Secondly, we investigated Dahua Technology CCTV systems, which also utilized a proprietary file system, known as the 'DHFS file system'. Similarly to the aforementioned research, neither commercial tools nor others could successfully parse the system logs residing within the systems' hard drives. Through our research, we successfully identified the structure and interpretation of these log records. These results can aid investigators of CCTV systems in attributing actions to users and more. This paper is also freely available (open access) here. doi: 10.1111/1556-4029.15401.

Presentation

In an effort to disseminate our findings on the CCTV systems log records, I gave a talk entitled 'IoT Forensics: Exploiting an unexplored piece of evidence in CCTV investigations' at the first SANS DFIR APAC Summit. The presentation is available on the SANS website.

I am also preparing a similar talk for the upcoming #MVS2024. If you are interested in these artifacts and want to attend, make sure to register for free here.

Chapter Contribution (currently under review)

I finally submitted my chapter on IoT Forensics for review in the awarded book of the year, 'The Hitchhiker's Guide to DFIR: Experiences From Beginners and Experts'. The book is crowdsourced and available here. If you are new to IoT Forensics or want to learn more about this field and the skills needed to succeed in it, you might find my chapter helpful. Make sure to download it as soon as the chapter is published (I will tweet about it).

Parsers contributed to xLEAPP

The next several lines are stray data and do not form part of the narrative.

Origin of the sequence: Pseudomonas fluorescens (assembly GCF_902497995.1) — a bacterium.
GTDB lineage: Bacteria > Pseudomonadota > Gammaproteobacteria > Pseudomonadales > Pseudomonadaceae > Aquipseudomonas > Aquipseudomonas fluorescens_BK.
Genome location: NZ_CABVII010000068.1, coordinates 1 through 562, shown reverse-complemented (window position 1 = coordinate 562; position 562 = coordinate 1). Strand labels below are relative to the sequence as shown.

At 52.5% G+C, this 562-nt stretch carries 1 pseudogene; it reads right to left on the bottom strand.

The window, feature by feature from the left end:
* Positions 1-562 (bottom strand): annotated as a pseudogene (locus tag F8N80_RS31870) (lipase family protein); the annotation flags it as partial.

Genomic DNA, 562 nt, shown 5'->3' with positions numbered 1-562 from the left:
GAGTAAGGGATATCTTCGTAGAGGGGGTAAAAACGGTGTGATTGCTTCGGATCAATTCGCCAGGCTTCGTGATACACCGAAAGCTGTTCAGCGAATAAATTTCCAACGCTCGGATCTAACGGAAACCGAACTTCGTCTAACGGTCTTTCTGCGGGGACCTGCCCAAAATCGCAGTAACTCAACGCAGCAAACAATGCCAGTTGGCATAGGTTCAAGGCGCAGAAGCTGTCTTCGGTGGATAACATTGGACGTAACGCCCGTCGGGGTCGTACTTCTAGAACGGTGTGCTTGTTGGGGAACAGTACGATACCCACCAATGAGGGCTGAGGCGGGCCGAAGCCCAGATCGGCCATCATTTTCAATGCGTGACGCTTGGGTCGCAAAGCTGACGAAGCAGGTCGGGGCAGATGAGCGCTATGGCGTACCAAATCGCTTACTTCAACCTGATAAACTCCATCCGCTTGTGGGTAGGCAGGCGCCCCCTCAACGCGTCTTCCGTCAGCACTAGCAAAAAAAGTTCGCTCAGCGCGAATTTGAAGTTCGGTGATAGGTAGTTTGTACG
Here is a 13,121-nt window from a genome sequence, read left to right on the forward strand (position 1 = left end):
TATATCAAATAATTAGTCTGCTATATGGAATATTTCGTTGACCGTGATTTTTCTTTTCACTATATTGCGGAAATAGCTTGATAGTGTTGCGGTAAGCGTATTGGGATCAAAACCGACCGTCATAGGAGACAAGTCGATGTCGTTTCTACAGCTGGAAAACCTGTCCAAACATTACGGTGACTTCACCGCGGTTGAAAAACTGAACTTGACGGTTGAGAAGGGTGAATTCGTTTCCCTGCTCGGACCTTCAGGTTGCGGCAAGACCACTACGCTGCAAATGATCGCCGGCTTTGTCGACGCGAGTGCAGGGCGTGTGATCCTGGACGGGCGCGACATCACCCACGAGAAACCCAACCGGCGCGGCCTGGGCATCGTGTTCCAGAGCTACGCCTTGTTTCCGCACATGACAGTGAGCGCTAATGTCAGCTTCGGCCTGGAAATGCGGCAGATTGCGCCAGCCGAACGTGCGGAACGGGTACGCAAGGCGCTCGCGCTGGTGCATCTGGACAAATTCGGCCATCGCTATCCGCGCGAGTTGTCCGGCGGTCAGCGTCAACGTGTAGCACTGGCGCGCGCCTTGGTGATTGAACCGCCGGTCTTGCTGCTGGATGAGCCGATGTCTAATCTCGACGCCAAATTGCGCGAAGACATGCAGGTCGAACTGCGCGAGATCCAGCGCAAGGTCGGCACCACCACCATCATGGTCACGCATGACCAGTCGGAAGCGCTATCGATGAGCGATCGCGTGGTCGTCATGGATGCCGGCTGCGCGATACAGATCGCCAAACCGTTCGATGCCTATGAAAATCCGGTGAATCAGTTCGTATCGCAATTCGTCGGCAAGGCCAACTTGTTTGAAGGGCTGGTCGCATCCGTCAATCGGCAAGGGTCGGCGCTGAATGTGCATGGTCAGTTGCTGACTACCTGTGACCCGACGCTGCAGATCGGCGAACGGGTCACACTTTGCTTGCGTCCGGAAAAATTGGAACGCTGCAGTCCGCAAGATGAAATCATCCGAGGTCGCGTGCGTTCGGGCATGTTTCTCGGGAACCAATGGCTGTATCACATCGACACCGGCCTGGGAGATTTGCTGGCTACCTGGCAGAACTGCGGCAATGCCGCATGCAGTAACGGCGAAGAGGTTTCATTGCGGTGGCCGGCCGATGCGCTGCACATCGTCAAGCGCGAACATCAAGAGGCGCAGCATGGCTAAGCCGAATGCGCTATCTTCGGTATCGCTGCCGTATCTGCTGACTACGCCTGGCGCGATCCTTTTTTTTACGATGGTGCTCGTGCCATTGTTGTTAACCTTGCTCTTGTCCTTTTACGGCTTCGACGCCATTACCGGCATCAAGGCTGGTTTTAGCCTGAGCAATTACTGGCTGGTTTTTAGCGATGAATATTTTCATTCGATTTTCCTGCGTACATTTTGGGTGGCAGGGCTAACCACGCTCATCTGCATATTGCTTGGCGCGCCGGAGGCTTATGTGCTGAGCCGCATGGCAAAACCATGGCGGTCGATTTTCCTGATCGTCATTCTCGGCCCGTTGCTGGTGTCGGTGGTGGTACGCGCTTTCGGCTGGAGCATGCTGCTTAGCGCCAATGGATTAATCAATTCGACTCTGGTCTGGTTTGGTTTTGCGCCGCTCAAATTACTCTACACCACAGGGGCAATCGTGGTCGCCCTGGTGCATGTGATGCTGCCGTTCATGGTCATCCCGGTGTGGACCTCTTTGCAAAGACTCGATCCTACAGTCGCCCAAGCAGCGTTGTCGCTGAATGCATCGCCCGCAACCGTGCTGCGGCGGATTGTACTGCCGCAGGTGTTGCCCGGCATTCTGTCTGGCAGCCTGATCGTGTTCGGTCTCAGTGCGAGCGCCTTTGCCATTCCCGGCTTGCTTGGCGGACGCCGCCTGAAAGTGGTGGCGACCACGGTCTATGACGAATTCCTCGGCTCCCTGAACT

Taking advantage of the aforementioned research projects on IoT companion mobile applications (HIKVISION and Dahua Technology), we integrated our findings into Python parsers that were contributed to ALEAPP and iLEAPP, respectively. In particular, two parsers were contributed to ALEAPP and two to iLEAPP. If you are conducting mobile forensics and are not familiar with these great tools, make sure to grab them and use them. They are powerful and free!

New FOSS tools developed

In an effort to help examiners forensically evaluate HIKVISION CCTV system log records, we developed a Python tool, namely 'Hikvision Log Analyzer'. The tool can automatically extract log records from a raw disk image and report its findings in an easy-to-view HTML file. It can also parse log records if they are exported through the CCTV system's GUI into text files. The tool is freely available here.

Furthermore, we developed a Python tool, namely 'Ajax Systems Log Parser', which can analyze some of the artifacts found during the aforementioned research project on Ajax Systems smart home devices. The tool is freely available here.

Conclusion

And that's all, folks! The end of a very productive year! It's time to relax and rejoice as we prepare for the New Year's Eve!

I would like to express my sincere gratitude to my supervisor, Professor Costas Lambrinoudakis, and my colleague and dear friend, Michael Kotsis, for their invaluable contributions to all the aforementioned research projects. Without them, it would be impossible to conduct and publish all this thorough research. A huge thanks to Andrew Rathbun for providing extra time for me to manage and finish my chapter on IoT Forensics.

Wishing you all a great 2024, full of health, joy, success, and moments that fill your heart with happiness and fulfillment. Cheers!